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From |
"Nick Cox" <n.j.cox@durham.ac.uk> |

To |
<statalist@hsphsun2.harvard.edu> |

Subject |
RE: st: highly skewed, highly zeroed data |

Date |
Wed, 25 Nov 2009 15:43:22 -0000 |

I should perhaps add a very simple point but one that is sometimes overlooked. Even in situations with such a high skew that analysts might feel that a mean is dubious it can still make sense because of its link to the total. Thus, these data are times of something in hours: the total time could still be a useful thing to know in terms of the total support required for patients, or whatever it is. A similar point presumably applies to e.g. cost data as discussed by Carlo Lazzaro. Nick n.j.cox@durham.ac.uk -----Original Message----- From: owner-statalist@hsphsun2.harvard.edu [mailto:owner-statalist@hsphsun2.harvard.edu] On Behalf Of Nick Cox Sent: 25 November 2009 13:18 To: statalist@hsphsun2.harvard.edu Subject: RE: st: highly skewed, highly zeroed data Contrary to the original signal, this is one of the most frequently debated topics on this list, and for very good reason. What best to do with highly skewed data that seem to cry out for a log transformation except that in fact they include several zeros isn't obvious. A good answer will depend not only on what the data are like but also on what you know about the underlying process (which questioners typically do not spell out) and on what exactly you are trying to do _and_ why (on which there is on average a little more detail). Nudging the values to all positive is also a fudge and a kludge, although sometimes it does yield sensible results! I wish someone (else) would write a review paper or monograph about this, but I don't know of one. In addition to other comments, here are two, utterly standard except that they haven't appeared in this thread so far: 1. The sample data are so skewed that it isn't obvious that any kind of mean makes practical sense, although I agree strongly with Kieran McCaul that you can do it directly and take comfort from the central limit theorem. 2. Without process information, one wonders whether there is really a two-step process: some do, some don't; and those that do have times from a very skewed distribution. There are lots of paths to follow in that direction, perhaps most simply some zero-inflated distribution, although I imagine you'd have to program it yourself. Conversely, my instinct is that a gamma distribution as suggested by Carlo Lazzaro does not look quite right for that kind of distribution, unless it makes sense for the positive values only. Nick n.j.cox@durham.ac.uk Carlo Lazzaro Taking Maarten's wise remark forward, Jason (and whoever is interested in this tricky topic) might want to take a look at "old but gold": Manning WG, Mullahy J. Estimating Log Models: To Transform Or Not To Transform? National Bureau Of Economic Research, Technical Working Paper 246, 1999 (downloadable with some restrictions from http://www.nber.org/papers/T0246). Maarten buis --- On Wed, 25/11/09, Jason Ferris wrote: > I am aware of adding a constant and the transforming on the > log scale (with antilog) for interpretation. The previous comments are useful and to the point, all I can add is that this sugestion by the original poster will _not_ give you an estimate of the mean. Notice that the logarithm is a non-linear transformation, so taking a logarithm of a variable, computing a mean, and than backtransform that mean to the original metric will not give you the mean of the original variable. If you didn't add the constant you would have gotten geometric mean, but by adding the constant you'll just get a meaningless number. * * For searches and help try: * http://www.stata.com/help.cgi?search * http://www.stata.com/support/statalist/faq * http://www.ats.ucla.edu/stat/stata/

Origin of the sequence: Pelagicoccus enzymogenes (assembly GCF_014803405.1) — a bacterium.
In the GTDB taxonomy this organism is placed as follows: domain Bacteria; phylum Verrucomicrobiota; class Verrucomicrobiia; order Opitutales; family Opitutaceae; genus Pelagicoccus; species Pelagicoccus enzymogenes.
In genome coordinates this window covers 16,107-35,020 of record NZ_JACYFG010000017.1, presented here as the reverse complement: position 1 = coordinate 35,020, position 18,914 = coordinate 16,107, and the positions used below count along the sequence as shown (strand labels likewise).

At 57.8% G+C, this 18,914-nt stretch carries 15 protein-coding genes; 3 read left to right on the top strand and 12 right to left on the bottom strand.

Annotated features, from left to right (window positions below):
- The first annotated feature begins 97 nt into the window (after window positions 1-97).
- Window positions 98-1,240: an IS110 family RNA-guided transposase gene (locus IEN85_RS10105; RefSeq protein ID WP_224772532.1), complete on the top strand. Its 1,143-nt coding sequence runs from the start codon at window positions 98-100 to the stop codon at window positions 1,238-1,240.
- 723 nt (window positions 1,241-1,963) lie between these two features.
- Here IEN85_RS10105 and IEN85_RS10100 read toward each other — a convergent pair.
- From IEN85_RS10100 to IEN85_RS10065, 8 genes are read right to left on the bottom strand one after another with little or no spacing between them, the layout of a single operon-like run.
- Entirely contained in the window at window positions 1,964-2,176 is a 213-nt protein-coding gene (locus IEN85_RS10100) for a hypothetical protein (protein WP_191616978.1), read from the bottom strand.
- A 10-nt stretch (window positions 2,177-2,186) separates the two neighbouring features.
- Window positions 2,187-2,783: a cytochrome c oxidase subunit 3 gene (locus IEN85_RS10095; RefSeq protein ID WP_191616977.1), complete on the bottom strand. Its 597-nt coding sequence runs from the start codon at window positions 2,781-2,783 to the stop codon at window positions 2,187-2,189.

**References**:**Re: st: highly skewed, highly zeroed data***From:*Maarten buis <maartenbuis@yahoo.co.uk>

**R: st: highly skewed, highly zeroed data***From:*"Carlo Lazzaro" <carlo.lazzaro@tin.it>

**RE: st: highly skewed, highly zeroed data***From:*"Nick Cox" <n.j.cox@durham.ac.uk>

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